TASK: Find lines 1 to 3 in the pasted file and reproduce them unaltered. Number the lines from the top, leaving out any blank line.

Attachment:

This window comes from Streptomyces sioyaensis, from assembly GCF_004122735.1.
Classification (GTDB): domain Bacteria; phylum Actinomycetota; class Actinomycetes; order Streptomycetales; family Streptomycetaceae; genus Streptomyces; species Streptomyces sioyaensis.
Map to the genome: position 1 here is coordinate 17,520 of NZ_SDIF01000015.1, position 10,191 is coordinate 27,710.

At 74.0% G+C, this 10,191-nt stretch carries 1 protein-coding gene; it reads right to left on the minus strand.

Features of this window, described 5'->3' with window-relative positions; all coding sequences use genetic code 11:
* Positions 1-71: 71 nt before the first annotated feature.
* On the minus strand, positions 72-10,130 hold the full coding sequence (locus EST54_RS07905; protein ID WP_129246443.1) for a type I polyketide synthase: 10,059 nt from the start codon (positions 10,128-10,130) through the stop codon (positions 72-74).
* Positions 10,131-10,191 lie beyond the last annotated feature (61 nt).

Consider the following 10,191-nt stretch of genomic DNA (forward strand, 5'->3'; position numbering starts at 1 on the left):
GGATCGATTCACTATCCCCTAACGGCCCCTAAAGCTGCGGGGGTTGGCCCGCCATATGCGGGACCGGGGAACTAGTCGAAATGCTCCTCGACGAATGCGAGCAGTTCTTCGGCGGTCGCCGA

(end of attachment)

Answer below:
This window comes from Streptomyces sioyaensis, from assembly GCF_004122735.1.
Classification (GTDB): domain Bacteria; phylum Actinomycetota; class Actinomycetes; order Streptomycetales; family Streptomycetaceae; genus Streptomyces; species Streptomyces sioyaensis.
Map to the genome: position 1 here is coordinate 17,520 of NZ_SDIF01000015.1, position 10,191 is coordinate 27,710.